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Students adapt wheelchair to allow teacher's husband to take baby for a walk after brain surgery

Students adapt wheelchair for teacher's husband and newborn
Students adapt wheelchair to allow teacher's husband to take newborn for walk 01:30

When Phoenix King was born four months ago, his parents Jeremy and Chelsie faced a difficult road ahead. Jeremy had brain surgery three years ago to remove a brain tumor, Chelsie said, which left him with what she described as "some physical challenges and physical disabilities." 

One big question: How could Jeremy safely take Phoenix for a walk? 

Chelsie, a teacher at Bullis School, a private school in Potomac, Maryland, reached out to the head of the school's technology lab Matt Zigler. He then presented the challenge to his students — including Jacob Zlotnitsky and Ibenka Espinoza, both of whom hope to study astrophysics in college. 

The students designed a life-changing invention for Jeremy, who is now able to enjoy the simple pleasure of taking a stroll with his family. 

Prototypes for the WheeStroll, as they call it, were made using a 3D printer. The students designed custom brackets and shaped aluminum maker pipe to secure the wheelchair and stroller together.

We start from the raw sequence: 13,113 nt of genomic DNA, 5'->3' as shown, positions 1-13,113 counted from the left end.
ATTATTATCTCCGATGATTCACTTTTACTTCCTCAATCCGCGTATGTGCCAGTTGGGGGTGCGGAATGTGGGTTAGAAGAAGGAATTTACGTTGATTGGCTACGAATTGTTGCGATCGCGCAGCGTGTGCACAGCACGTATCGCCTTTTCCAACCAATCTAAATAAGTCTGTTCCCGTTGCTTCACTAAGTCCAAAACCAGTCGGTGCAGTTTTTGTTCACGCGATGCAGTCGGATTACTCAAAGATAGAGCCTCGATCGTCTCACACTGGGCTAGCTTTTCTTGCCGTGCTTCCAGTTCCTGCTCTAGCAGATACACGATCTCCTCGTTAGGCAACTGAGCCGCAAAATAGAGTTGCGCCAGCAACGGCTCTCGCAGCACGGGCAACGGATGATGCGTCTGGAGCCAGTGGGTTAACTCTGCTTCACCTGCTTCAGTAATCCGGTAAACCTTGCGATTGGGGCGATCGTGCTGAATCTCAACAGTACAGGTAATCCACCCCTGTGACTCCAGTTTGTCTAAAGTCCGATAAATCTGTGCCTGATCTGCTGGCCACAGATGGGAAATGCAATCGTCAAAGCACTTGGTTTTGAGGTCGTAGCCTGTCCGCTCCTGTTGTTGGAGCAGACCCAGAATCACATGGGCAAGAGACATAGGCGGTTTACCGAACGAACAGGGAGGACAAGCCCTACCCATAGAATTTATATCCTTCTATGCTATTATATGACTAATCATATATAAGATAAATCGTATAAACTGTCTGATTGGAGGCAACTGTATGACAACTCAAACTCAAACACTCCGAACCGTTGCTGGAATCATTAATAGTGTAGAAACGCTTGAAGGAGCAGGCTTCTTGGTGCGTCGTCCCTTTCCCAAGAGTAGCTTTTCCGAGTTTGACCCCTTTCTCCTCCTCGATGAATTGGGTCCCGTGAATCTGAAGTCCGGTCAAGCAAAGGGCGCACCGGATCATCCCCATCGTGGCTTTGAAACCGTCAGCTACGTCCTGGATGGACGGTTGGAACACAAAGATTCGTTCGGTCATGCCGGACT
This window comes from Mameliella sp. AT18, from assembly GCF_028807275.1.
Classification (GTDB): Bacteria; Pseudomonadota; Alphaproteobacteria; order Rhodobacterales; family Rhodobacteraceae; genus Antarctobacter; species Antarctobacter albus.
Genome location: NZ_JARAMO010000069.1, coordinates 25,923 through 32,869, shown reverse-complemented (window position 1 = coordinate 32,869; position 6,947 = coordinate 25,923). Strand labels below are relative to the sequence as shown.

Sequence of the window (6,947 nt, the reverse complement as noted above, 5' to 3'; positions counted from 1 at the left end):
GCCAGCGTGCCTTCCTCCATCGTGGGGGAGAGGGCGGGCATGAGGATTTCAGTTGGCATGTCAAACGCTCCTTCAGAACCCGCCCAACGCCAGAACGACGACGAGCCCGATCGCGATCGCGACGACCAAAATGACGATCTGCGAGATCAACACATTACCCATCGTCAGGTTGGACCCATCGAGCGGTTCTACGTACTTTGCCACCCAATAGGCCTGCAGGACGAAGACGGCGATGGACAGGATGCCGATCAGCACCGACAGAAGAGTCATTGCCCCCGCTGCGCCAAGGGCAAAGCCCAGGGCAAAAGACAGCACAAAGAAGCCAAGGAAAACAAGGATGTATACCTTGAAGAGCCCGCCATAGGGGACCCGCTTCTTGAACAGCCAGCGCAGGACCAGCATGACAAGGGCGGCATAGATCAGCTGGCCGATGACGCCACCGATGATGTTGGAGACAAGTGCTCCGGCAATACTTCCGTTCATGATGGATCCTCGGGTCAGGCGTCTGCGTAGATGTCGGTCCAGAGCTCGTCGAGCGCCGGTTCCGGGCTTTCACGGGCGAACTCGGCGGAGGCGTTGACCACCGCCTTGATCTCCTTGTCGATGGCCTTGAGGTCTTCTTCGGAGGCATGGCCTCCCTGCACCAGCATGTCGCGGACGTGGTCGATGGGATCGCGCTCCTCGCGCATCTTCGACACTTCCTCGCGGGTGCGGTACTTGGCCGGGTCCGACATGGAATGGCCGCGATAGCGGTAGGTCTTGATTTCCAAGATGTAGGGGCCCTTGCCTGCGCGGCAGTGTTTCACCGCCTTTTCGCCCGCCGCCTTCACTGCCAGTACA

Students work on their invention, the WheeStroll, which adapts a wheelchair to allow the person to push a stroller.  Mark Riffee / Bullis School

"I think they dumped a bunch of cinderblocks in it and actually weight-tested it at the school a couple times, which I think the kids were really into," Chelsie said of the design. 

Their design won two international design awards — and for Jeremy, it's a godsend. "I never thought I'd be able to do something like this safely," he said. "I feel wonderful. I feel ecstatic." 

Zlotnitsky said "seeing the smiles on their faces" was the best part about coming up with the successful design. 

"The relief that, oof, it worked," added Espinoza. 

Chelsie and Jeremy King go for a walk with their son.  Chelsie King
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